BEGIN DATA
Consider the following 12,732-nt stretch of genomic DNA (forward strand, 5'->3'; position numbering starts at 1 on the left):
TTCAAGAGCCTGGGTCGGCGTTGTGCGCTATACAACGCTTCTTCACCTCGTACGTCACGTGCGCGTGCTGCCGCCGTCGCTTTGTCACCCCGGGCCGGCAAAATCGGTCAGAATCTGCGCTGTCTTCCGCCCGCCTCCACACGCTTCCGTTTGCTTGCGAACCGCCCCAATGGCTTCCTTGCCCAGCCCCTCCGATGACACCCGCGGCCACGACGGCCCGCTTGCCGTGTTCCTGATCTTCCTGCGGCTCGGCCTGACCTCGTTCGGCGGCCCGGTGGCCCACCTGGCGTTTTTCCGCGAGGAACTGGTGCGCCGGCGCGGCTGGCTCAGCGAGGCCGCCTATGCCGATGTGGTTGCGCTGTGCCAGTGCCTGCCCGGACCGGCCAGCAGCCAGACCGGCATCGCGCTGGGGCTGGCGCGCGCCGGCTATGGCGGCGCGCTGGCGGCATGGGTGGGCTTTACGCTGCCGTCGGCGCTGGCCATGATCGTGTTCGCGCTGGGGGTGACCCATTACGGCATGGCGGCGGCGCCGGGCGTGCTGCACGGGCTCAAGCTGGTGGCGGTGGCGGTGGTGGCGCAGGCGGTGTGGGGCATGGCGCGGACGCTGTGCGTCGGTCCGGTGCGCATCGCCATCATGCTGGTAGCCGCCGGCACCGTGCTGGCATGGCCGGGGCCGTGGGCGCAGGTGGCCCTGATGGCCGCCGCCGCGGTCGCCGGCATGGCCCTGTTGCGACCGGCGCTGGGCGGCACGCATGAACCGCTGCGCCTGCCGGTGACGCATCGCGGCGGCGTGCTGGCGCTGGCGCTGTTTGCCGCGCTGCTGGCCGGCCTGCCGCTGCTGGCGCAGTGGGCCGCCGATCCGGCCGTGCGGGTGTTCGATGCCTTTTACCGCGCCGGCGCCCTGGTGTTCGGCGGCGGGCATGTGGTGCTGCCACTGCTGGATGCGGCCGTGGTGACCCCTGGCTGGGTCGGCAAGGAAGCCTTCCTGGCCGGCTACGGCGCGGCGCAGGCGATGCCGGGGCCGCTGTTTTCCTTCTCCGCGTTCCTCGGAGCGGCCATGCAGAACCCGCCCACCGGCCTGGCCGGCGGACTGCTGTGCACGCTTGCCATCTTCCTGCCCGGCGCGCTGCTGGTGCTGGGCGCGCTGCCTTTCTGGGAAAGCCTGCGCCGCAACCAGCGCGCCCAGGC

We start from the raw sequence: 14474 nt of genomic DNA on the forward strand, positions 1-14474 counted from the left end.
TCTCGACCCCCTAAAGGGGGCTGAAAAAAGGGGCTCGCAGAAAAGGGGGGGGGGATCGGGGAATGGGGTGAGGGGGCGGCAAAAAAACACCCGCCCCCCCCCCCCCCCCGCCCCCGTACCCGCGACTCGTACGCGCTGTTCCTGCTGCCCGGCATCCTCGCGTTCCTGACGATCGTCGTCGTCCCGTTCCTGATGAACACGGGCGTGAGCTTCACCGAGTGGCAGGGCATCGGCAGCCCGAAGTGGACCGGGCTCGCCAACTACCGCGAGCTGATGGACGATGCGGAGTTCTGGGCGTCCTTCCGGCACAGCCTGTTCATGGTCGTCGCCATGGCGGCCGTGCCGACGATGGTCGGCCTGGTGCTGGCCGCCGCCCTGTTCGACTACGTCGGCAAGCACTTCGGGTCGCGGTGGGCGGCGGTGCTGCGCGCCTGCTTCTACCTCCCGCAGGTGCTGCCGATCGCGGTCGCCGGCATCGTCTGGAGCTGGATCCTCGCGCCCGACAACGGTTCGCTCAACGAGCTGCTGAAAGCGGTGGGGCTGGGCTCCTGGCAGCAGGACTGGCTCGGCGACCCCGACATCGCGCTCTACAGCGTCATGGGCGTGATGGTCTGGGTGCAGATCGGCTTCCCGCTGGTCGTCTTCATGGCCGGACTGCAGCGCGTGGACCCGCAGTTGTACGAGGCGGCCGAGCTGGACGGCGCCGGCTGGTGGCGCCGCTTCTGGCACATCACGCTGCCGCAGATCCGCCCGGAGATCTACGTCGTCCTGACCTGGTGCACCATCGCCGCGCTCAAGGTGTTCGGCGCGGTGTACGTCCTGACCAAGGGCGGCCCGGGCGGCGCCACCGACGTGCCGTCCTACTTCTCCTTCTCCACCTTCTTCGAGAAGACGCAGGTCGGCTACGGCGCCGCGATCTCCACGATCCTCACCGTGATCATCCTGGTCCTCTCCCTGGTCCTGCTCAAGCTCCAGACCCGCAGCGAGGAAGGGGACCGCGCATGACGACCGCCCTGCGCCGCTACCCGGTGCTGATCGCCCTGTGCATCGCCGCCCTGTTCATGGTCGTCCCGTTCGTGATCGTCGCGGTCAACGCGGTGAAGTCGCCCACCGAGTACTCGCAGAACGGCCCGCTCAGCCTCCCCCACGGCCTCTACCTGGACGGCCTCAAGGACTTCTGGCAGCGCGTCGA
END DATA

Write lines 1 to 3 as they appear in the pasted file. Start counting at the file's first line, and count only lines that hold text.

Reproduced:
Consider the following 12,732-nt stretch of genomic DNA (forward strand, 5'->3'; position numbering starts at 1 on the left):
TTCAAGAGCCTGGGTCGGCGTTGTGCGCTATACAACGCTTCTTCACCTCGTACGTCACGTGCGCGTGCTGCCGCCGTCGCTTTGTCACCCCGGGCCGGCAAAATCGGTCAGAATCTGCGCTGTCTTCCGCCCGCCTCCACACGCTTCCGTTTGCTTGCGAACCGCCCCAATGGCTTCCTTGCCCAGCCCCTCCGATGACACCCGCGGCCACGACGGCCCGCTTGCCGTGTTCCTGATCTTCCTGCGGCTCGGCCTGACCTCGTTCGGCGGCCCGGTGGCCCACCTGGCGTTTTTCCGCGAGGAACTGGTGCGCCGGCGCGGCTGGCTCAGCGAGGCCGCCTATGCCGATGTGGTTGCGCTGTGCCAGTGCCTGCCCGGACCGGCCAGCAGCCAGACCGGCATCGCGCTGGGGCTGGCGCGCGCCGGCTATGGCGGCGCGCTGGCGGCATGGGTGGGCTTTACGCTGCCGTCGGCGCTGGCCATGATCGTGTTCGCGCTGGGGGTGACCCATTACGGCATGGCGGCGGCGCCGGGCGTGCTGCACGGGCTCAAGCTGGTGGCGGTGGCGGTGGTGGCGCAGGCGGTGTGGGGCATGGCGCGGACGCTGTGCGTCGGTCCGGTGCGCATCGCCATCATGCTGGTAGCCGCCGGCACCGTGCTGGCATGGCCGGGGCCGTGGGCGCAGGTGGCCCTGATGGCCGCCGCCGCGGTCGCCGGCATGGCCCTGTTGCGACCGGCGCTGGGCGGCACGCATGAACCGCTGCGCCTGCCGGTGACGCATCGCGGCGGCGTGCTGGCGCTGGCGCTGTTTGCCGCGCTGCTGGCCGGCCTGCCGCTGCTGGCGCAGTGGGCCGCCGATCCGGCCGTGCGGGTGTTCGATGCCTTTTACCGCGCCGGCGCCCTGGTGTTCGGCGGCGGGCATGTGGTGCTGCCACTGCTGGATGCGGCCGTGGTGACCCCTGGCTGGGTCGGCAAGGAAGCCTTCCTGGCCGGCTACGGCGCGGCGCAGGCGATGCCGGGGCCGCTGTTTTCCTTCTCCGCGTTCCTCGGAGCGGCCATGCAGAACCCGCCCACCGGCCTGGCCGGCGGACTGCTGTGCACGCTTGCCATCTTCCTGCCCGGCGCGCTGCTGGTGCTGGGCGCGCTGCCTTTCTGGGAAAGCCTGCGCCGCAACCAGCGCGCCCAGGC

We start from the raw sequence: 14474 nt of genomic DNA on the forward strand, positions 1-14474 counted from the left end.